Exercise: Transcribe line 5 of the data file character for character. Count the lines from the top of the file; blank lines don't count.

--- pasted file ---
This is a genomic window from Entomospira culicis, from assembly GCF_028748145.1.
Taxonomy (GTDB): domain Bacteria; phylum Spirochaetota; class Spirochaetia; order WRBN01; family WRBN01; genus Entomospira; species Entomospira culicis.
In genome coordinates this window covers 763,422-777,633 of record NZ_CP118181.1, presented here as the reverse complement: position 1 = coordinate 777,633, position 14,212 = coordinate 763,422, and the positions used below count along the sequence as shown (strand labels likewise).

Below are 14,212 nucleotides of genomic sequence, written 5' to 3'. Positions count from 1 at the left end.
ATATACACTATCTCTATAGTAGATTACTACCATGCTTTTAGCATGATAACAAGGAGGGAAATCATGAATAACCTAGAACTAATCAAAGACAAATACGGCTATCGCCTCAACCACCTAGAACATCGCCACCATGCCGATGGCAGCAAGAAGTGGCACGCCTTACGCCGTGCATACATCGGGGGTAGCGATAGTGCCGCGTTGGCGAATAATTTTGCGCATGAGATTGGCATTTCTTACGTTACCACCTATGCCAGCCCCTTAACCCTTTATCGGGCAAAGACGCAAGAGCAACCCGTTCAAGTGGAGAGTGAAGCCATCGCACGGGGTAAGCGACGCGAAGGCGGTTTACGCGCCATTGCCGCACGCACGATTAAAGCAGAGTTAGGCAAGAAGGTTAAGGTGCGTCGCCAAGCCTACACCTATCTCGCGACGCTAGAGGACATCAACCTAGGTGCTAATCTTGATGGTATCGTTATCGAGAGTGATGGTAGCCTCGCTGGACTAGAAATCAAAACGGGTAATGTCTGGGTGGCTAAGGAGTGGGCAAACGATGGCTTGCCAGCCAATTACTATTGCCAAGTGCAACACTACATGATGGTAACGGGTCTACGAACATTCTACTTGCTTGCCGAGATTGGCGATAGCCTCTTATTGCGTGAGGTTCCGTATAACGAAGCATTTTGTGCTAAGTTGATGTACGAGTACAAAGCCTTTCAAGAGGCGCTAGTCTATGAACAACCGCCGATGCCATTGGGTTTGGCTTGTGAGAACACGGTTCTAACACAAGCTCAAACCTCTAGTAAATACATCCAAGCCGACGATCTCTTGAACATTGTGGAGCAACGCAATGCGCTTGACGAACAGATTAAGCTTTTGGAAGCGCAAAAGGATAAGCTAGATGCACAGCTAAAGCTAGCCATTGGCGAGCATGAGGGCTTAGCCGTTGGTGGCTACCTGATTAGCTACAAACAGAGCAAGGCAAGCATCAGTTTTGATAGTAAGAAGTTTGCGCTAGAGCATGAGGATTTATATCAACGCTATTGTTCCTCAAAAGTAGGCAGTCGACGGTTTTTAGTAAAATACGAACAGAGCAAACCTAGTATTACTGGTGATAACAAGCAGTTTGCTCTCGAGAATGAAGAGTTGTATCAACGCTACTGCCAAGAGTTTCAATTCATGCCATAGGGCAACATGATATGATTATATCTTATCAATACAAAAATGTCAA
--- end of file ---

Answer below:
ATATACACTATCTCTATAGTAGATTACTACCATGCTTTTAGCATGATAACAAGGAGGGAAATCATGAATAACCTAGAACTAATCAAAGACAAATACGGCTATCGCCTCAACCACCTAGAACATCGCCACCATGCCGATGGCAGCAAGAAGTGGCACGCCTTACGCCGTGCATACATCGGGGGTAGCGATAGTGCCGCGTTGGCGAATAATTTTGCGCATGAGATTGGCATTTCTTACGTTACCACCTATGCCAGCCCCTTAACCCTTTATCGGGCAAAGACGCAAGAGCAACCCGTTCAAGTGGAGAGTGAAGCCATCGCACGGGGTAAGCGACGCGAAGGCGGTTTACGCGCCATTGCCGCACGCACGATTAAAGCAGAGTTAGGCAAGAAGGTTAAGGTGCGTCGCCAAGCCTACACCTATCTCGCGACGCTAGAGGACATCAACCTAGGTGCTAATCTTGATGGTATCGTTATCGAGAGTGATGGTAGCCTCGCTGGACTAGAAATCAAAACGGGTAATGTCTGGGTGGCTAAGGAGTGGGCAAACGATGGCTTGCCAGCCAATTACTATTGCCAAGTGCAACACTACATGATGGTAACGGGTCTACGAACATTCTACTTGCTTGCCGAGATTGGCGATAGCCTCTTATTGCGTGAGGTTCCGTATAACGAAGCATTTTGTGCTAAGTTGATGTACGAGTACAAAGCCTTTCAAGAGGCGCTAGTCTATGAACAACCGCCGATGCCATTGGGTTTGGCTTGTGAGAACACGGTTCTAACACAAGCTCAAACCTCTAGTAAATACATCCAAGCCGACGATCTCTTGAACATTGTGGAGCAACGCAATGCGCTTGACGAACAGATTAAGCTTTTGGAAGCGCAAAAGGATAAGCTAGATGCACAGCTAAAGCTAGCCATTGGCGAGCATGAGGGCTTAGCCGTTGGTGGCTACCTGATTAGCTACAAACAGAGCAAGGCAAGCATCAGTTTTGATAGTAAGAAGTTTGCGCTAGAGCATGAGGATTTATATCAACGCTATTGTTCCTCAAAAGTAGGCAGTCGACGGTTTTTAGTAAAATACGAACAGAGCAAACCTAGTATTACTGGTGATAACAAGCAGTTTGCTCTCGAGAATGAAGAGTTGTATCAACGCTACTGCCAAGAGTTTCAATTCATGCCATAGGGCAACATGATATGATTATATCTTATCAATACAAAAATGTCAA